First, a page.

The British Veterinary Association (BVA) has responded to a survey carried out on behalf of the online pharmacy Vet-Medic which found that internet pharmacies charge on average half the price for medicines when compared to veterinary practices.

Commenting, BVA President-Elect Harvey Locke said:

"Vet-Medic claim that veterinary practices are over-inflating the price of veterinary medicines is an unfair accusation.

"Veterinary practices will mark up the cost of the medicines they supply in order to cover the costs of keeping and dispensing them. This includes having trained staff available, buying the necessary equipment, and storage facilities that are governed by strict rules, and covering the cost of wasted medicines that have a short shelf life.

"Online pharmacies have similar overheads but are able to buy in much larger quantities than the average veterinary practice due to the much higher volumes sold. Many of the internet prices revealed in the survey are around the same cost as veterinary practices can buy the medicines from wholesalers suggesting that some of the internet companies are sourcing cheaper drugs abroad.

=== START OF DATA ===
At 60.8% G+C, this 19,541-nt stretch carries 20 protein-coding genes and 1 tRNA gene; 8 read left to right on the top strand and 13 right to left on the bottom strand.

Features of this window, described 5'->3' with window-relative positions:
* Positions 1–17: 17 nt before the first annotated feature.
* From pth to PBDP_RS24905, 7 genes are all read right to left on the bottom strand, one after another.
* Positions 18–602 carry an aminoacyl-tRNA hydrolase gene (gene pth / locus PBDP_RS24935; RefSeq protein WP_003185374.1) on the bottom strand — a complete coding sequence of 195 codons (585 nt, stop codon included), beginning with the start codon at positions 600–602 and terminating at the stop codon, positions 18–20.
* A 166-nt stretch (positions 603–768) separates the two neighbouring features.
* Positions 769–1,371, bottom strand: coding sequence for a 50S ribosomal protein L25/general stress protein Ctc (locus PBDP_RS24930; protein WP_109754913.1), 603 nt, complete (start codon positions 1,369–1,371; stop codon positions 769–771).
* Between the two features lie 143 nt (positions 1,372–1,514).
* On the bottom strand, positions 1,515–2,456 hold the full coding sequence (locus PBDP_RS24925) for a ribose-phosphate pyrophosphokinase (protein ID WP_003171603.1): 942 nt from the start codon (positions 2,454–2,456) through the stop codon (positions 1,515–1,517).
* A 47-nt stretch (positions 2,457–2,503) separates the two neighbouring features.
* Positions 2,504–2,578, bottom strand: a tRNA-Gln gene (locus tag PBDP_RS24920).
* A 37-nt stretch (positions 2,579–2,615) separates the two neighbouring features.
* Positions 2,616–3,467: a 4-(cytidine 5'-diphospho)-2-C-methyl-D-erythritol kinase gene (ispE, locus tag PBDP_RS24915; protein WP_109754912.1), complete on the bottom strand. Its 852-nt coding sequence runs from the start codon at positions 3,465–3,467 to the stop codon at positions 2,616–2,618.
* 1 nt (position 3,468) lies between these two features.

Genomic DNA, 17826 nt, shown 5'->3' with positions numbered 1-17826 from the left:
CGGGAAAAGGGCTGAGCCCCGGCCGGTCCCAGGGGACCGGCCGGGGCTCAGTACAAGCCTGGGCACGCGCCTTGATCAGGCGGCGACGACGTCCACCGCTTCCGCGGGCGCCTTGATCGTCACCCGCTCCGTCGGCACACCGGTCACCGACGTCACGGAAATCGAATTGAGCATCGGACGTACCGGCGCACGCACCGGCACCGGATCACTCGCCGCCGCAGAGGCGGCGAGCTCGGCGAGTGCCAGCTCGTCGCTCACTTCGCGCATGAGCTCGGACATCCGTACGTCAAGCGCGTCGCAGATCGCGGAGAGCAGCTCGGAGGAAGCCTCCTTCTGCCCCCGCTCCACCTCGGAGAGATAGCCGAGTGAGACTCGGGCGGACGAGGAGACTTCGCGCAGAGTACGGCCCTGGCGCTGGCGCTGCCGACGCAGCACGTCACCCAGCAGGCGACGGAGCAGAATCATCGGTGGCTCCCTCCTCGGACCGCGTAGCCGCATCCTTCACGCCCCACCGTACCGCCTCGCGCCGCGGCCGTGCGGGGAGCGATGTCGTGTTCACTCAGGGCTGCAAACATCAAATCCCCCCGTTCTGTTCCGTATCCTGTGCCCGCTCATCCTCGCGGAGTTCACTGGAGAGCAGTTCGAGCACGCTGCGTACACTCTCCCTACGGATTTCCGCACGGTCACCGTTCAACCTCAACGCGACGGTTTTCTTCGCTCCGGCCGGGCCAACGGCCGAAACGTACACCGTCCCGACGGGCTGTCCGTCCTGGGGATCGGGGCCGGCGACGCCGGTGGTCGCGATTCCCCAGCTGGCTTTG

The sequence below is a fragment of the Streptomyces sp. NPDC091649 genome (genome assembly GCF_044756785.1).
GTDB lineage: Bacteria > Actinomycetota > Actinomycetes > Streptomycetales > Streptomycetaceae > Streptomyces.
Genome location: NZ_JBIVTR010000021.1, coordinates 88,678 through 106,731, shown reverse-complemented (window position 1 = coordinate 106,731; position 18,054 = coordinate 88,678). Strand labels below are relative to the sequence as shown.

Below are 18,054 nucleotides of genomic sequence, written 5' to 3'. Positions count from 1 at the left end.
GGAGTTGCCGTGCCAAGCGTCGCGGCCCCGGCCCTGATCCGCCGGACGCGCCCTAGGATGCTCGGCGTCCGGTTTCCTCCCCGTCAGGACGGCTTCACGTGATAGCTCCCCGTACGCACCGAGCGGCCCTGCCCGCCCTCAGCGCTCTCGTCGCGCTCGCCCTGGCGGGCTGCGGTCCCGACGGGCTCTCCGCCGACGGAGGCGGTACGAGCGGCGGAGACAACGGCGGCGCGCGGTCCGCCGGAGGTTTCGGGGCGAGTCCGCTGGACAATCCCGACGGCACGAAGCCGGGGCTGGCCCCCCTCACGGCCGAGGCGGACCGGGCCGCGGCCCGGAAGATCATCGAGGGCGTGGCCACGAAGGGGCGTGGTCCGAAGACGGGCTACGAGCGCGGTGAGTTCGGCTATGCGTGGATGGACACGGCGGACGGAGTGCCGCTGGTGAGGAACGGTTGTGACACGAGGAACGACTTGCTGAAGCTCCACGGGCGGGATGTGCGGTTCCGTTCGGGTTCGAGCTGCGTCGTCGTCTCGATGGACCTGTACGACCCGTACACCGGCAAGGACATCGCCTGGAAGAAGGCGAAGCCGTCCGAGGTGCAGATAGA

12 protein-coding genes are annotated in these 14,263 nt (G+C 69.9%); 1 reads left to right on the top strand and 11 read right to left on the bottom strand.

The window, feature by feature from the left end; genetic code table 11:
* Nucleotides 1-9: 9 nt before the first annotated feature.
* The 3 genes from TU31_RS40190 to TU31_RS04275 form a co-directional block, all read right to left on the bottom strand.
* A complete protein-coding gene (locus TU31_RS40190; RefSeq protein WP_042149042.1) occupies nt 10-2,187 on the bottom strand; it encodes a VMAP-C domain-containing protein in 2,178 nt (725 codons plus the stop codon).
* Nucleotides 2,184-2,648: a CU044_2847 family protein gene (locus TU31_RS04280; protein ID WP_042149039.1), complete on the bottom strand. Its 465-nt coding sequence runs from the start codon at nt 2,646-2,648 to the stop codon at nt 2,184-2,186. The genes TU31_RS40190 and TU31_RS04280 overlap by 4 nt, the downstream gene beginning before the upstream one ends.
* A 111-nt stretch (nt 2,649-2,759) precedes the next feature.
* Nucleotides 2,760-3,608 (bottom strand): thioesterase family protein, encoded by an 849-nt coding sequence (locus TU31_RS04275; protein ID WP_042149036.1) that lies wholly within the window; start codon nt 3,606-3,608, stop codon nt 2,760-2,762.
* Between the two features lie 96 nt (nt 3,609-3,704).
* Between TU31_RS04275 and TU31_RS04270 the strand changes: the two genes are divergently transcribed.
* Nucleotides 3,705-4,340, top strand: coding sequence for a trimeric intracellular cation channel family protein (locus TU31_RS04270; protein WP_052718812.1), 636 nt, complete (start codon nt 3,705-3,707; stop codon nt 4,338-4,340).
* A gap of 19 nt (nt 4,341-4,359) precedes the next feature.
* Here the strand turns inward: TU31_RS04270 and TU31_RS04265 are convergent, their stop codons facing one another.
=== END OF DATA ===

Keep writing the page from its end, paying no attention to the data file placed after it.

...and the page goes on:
"The BVA would therefore urge caution when buying from internet pharmacies and recommend that pet owners spend time finding out where the medicines are sourced from. While we certainly wouldn't want to imply that all medicines on the internet are counterfeit, there are cases of fake medicines that look genuine being sold. These medicines are placebos at best and dangerous at worst.

"As with many products buying online can be cheaper and consumers have a choice. Many pet owners choose to use the veterinary practice pharmacy because a lot of advice and assistance is available, including demonstrations on how to administer the treatments.

"Vet-Medic's assertion that pet owners don't know that they can obtain a prescription from their veterinary surgeon is also false. Over 50% of UK practices are registered under the RCVS Practice Standards Scheme. One of the conditions of the scheme is that a notice must be displayed in the waiting room informing clients that prescriptions are available on request, the price of a prescription, and the price list of the top ten medicines that the practice has dispensed in the last three month period.

"It's important to remember that under the law veterinary practices are not allowed to fix the price of medicines. As they are independent businesses this means that it is up to each practice to charge according to their own circumstances to cover their individual overheads."

British Veterinary Association

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